Hyundai, Kia, and Genesis switch to NACS from 2024
Hyundai will also rely on Tesla’s fast charging system in North America. The group brands Hyundai, Kia and Genesis announced the integration of the Tesla charging port in their new and revised electric models for the US from the end of 2024 and Canada from the first half of 2025.
Existing EVs with CCS charging ports will have access to Tesla’s Supercharger network via adapters from the first quarter of 2025. After the switch, the South Korean car company will also offer adapters to charge vehicles equipped with Tesla’s NACS port on CCS connections.
“Our collaboration with Tesla marks another milestone in our commitment to delivering exceptional EV experiences to our customers,” said José Muñoz, president and global COO at Hyundai Motor Company and president and CEO at Hyundai Motor North America. “This new alliance will provide Hyundai EV owners confidence in their ability to conveniently charge their vehicles and complements our joint venture company to create a new, high-powered charging network with at least 30,000 stations across North America.”
Hyundai further writes in its press statement: “Tesla’s commitment to expanding its network will enhance customer access to out-of-home charging and fully support the ultra-fast charging speeds on Hyundai’s advanced Electric-Global Modular Platform (E-GMP) vehicle.” The phrase could be interpreted as a confirmation that Tesla will, in fact, also use its V4 Superchargers to expand its charging network in North America. So far, the fourth-generation Supercharger has been installed in Europe and provides 350 kW.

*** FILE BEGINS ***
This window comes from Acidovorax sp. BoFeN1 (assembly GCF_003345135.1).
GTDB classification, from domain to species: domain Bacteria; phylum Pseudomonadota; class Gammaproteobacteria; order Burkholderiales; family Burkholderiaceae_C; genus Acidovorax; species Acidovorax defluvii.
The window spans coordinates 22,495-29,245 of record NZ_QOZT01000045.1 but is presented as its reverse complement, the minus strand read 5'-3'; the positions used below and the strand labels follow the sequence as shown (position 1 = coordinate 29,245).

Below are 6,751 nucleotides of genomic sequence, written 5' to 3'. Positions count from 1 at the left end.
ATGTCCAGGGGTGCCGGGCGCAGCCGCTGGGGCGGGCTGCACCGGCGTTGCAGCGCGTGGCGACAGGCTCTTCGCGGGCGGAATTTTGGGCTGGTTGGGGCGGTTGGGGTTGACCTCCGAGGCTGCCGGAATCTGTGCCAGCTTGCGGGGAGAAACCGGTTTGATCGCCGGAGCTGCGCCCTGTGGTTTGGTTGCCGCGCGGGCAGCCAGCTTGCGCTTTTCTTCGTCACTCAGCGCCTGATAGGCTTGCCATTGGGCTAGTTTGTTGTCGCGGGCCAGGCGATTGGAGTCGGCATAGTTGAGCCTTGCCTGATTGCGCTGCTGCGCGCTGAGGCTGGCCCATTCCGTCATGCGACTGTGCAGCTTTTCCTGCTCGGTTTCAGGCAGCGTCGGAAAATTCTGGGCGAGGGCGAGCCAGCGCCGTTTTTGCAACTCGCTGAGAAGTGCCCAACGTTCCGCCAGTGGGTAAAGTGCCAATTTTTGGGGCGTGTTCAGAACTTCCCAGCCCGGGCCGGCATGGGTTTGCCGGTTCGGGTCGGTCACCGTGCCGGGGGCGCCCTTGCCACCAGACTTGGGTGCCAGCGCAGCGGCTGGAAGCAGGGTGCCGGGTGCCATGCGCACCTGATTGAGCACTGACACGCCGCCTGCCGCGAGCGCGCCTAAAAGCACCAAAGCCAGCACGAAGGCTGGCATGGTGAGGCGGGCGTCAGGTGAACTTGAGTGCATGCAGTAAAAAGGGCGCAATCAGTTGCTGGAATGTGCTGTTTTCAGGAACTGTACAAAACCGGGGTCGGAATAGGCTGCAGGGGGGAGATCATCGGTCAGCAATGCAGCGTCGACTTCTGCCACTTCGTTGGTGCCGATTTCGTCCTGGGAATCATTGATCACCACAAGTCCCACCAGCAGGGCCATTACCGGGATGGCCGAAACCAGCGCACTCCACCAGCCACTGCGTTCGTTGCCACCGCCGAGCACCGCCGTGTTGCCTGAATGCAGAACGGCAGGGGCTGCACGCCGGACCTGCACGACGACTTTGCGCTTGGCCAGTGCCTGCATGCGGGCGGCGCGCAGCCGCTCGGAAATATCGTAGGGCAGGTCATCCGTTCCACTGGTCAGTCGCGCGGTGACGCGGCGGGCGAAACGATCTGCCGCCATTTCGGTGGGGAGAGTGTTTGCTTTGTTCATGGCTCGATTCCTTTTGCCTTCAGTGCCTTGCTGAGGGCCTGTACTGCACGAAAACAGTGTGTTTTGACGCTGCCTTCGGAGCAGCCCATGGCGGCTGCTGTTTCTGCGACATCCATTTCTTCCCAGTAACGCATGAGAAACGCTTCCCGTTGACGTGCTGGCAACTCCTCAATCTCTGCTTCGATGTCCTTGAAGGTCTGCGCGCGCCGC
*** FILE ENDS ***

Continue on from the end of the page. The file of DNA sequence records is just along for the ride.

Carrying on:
However, it should be noted that Hyundai printed this statement. Tesla itself does not comment on the matter.
Hyundai and Kia are also part of a carmaker consortium that wants to build its own HPC network for North America. Seven carmakers – namely, BMW, General Motors, Honda, Hyundai, Kia, Mercedes-Benz and Stellantism – joined forces to set up the charging network, announcing that it will have CCS and NACS plugs. The first charging stations of the merger are scheduled to open in the summer of 2024 in the USA and later in Canada.
While the global standards development association SAE has not yet declared NACS to be a standard (though Tesla has applied for it), it seems to be a mere formality. Since Ford was the first to announce that it would offer its EV with NACS from 2025 back in May, a number of carmakers like GM, Rivian, Volvo and Mercedes have followed. Moreover, several states, such as Texas and Kentucky, require charge point operators to be eligible for federal funds. Washington and Florida are looking into similar measures.
Tesla released the design of its proprietary Supercharger connector in North America in November 2022 and invited car manufacturers and charging network operators to use Supercharger plugs and sockets in the future to make its system the charging standard in North America.